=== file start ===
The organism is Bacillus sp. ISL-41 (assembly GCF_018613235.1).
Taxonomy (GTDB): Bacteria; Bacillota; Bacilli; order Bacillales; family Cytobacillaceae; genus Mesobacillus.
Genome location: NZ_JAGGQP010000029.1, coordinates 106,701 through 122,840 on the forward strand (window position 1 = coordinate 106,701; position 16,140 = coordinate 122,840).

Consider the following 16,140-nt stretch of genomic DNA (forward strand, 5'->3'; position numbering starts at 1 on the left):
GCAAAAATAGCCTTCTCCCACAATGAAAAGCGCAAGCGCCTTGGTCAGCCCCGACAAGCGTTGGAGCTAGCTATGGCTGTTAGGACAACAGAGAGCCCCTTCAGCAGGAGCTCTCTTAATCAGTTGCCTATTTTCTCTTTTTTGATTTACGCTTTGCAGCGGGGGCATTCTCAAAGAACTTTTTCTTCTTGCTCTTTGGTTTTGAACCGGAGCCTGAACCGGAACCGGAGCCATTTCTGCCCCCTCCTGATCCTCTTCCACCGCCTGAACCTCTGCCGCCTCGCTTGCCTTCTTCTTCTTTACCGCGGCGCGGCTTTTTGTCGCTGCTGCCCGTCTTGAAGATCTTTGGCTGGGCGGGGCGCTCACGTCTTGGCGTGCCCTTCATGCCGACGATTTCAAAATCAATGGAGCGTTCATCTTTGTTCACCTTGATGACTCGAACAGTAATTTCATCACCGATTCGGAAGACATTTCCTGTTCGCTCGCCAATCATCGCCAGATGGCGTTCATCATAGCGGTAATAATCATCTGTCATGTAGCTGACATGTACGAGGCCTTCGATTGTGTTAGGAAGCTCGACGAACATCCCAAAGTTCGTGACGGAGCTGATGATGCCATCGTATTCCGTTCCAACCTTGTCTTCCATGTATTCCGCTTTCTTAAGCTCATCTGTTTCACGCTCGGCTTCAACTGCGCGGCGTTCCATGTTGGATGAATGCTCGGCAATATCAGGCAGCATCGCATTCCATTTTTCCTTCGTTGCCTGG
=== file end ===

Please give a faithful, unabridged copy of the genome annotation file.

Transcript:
The organism is Bacillus sp. ISL-41 (assembly GCF_018613235.1).
Taxonomy (GTDB): Bacteria; Bacillota; Bacilli; order Bacillales; family Cytobacillaceae; genus Mesobacillus.
Genome location: NZ_JAGGQP010000029.1, coordinates 106,701 through 122,840 on the forward strand (window position 1 = coordinate 106,701; position 16,140 = coordinate 122,840).

Consider the following 16,140-nt stretch of genomic DNA (forward strand, 5'->3'; position numbering starts at 1 on the left):
GCAAAAATAGCCTTCTCCCACAATGAAAAGCGCAAGCGCCTTGGTCAGCCCCGACAAGCGTTGGAGCTAGCTATGGCTGTTAGGACAACAGAGAGCCCCTTCAGCAGGAGCTCTCTTAATCAGTTGCCTATTTTCTCTTTTTTGATTTACGCTTTGCAGCGGGGGCATTCTCAAAGAACTTTTTCTTCTTGCTCTTTGGTTTTGAACCGGAGCCTGAACCGGAACCGGAGCCATTTCTGCCCCCTCCTGATCCTCTTCCACCGCCTGAACCTCTGCCGCCTCGCTTGCCTTCTTCTTCTTTACCGCGGCGCGGCTTTTTGTCGCTGCTGCCCGTCTTGAAGATCTTTGGCTGGGCGGGGCGCTCACGTCTTGGCGTGCCCTTCATGCCGACGATTTCAAAATCAATGGAGCGTTCATCTTTGTTCACCTTGATGACTCGAACAGTAATTTCATCACCGATTCGGAAGACATTTCCTGTTCGCTCGCCAATCATCGCCAGATGGCGTTCATCATAGCGGTAATAATCATCTGTCATGTAGCTGACATGTACGAGGCCTTCGATTGTGTTAGGAAGCTCGACGAACATCCCAAAGTTCGTGACGGAGCTGATGATGCCATCGTATTCCGTTCCAACCTTGTCTTCCATGTATTCCGCTTTCTTAAGCTCATCTGTTTCACGCTCGGCTTCAACTGCGCGGCGTTCCATGTTGGATGAATGCTCGGCAATATCAGGCAGCATCGCATTCCATTTTTCCTTCGTTGCCTGG